Chronic performance of polyurethane catheters covalently coated with ATH complex: a rabbit jugular vein model. Academic Article uri icon

  •  
  • Overview
  •  
  • Research
  •  
  • Identity
  •  
  • Additional Document Info
  •  
  • View All
  •  

abstract

  • Covalent complexes of antithrombin (AT) and heparin (ATH) have superb anticoagulant activity towards thrombin and factor Xa. Stability of polyurethane central venous catheters covalently modified with radiolabeled ATH was studied using a roller pump with saline or protease P-5147. Saline wash removed loosely bound ATH molecules to decrease graft density from 26 to 12 pmol/cm2. However, only slightly more ATH was removed by strong protease (from 12 to 7 pmol/cm2). To evaluate ATH-coated, heparin-coated, and uncoated catheters, a chronic rabbit jugular vein model was developed with catheters maintained for up to 30-106 days. Lumen occlusion was tested by drawing blood twice daily. Although unmodified or heparin-coated catheters occluded within 5-7 days after insertion, all ATH catheters remained patent throughout the experiment. Scanning electron microscopy (SEM) analysis of heparin and uncoated catheters revealed extensive thrombosis (lumen+mural) while ATH catheters were unaffected. Visual observation showed significant deposition of protein and cells on control and heparin-modified catheters and, to a lesser degree, on ATH-coated surfaces. SEM showed no fibrin inside or outside of ATH catheters, which remained patent in extended studies out to 106 days. Although atomic force microscopy showed ATH coatings to be rough, 6-fold higher anti-factor Xa activity likely contributed to increased patency. Our data confirm that ATH-modified catheters are stable and have superior potency compared to heparin or control catheters.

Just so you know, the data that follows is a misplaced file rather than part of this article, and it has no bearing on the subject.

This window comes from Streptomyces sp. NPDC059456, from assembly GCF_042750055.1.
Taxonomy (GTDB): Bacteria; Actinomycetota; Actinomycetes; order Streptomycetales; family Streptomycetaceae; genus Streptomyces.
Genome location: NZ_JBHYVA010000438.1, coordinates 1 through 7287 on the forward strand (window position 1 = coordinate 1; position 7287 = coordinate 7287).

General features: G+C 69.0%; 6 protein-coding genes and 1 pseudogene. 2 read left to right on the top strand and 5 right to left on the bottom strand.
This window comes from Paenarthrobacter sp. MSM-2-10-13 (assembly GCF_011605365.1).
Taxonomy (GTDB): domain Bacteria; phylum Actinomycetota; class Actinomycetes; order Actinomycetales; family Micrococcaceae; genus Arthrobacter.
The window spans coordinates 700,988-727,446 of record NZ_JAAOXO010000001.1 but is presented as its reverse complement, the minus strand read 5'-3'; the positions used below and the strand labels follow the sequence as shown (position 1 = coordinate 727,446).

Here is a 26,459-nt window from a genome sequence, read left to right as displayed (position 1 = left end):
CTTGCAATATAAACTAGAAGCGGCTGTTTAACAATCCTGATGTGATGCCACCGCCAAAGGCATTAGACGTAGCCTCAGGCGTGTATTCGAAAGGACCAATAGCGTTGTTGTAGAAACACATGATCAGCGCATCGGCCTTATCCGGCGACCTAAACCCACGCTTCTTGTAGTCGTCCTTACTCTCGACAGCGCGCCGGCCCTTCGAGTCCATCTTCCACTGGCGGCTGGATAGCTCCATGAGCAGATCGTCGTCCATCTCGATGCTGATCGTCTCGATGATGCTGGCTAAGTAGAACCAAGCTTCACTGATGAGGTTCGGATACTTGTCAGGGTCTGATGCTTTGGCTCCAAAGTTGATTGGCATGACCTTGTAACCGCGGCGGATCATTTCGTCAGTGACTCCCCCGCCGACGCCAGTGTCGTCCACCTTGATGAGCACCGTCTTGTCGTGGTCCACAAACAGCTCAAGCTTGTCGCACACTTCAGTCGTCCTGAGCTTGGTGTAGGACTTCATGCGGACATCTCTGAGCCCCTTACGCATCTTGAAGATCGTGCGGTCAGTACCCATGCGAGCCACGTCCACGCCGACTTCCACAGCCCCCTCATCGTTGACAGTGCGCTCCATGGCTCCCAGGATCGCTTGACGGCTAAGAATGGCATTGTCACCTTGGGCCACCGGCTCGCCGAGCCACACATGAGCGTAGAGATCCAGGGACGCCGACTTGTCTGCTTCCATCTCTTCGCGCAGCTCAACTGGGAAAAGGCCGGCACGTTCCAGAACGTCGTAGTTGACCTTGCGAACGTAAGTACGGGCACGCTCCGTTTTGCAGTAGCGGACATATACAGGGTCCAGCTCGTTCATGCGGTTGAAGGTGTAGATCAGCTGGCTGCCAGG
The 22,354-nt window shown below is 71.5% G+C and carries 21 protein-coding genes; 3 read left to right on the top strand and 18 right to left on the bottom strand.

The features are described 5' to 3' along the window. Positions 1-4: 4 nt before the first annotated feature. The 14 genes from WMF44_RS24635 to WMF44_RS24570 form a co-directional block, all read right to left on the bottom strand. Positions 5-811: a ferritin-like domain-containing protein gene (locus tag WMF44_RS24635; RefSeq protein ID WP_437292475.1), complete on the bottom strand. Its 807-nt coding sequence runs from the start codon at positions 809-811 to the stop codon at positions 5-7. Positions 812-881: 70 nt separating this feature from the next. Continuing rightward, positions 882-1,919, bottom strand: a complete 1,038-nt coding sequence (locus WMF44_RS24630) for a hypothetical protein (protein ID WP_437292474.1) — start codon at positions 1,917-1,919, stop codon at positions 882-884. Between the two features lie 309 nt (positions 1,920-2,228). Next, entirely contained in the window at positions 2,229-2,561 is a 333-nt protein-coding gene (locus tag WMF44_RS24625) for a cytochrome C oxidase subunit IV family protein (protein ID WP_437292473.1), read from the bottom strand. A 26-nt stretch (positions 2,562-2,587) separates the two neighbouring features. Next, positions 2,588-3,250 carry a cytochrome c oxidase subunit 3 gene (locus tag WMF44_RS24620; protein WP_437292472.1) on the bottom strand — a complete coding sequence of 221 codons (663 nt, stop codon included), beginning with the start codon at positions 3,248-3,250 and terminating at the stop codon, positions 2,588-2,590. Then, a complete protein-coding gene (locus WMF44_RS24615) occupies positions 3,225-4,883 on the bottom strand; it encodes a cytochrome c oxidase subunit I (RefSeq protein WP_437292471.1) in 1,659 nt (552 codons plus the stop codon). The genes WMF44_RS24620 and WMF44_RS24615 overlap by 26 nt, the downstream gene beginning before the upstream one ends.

publication date

  • October 2006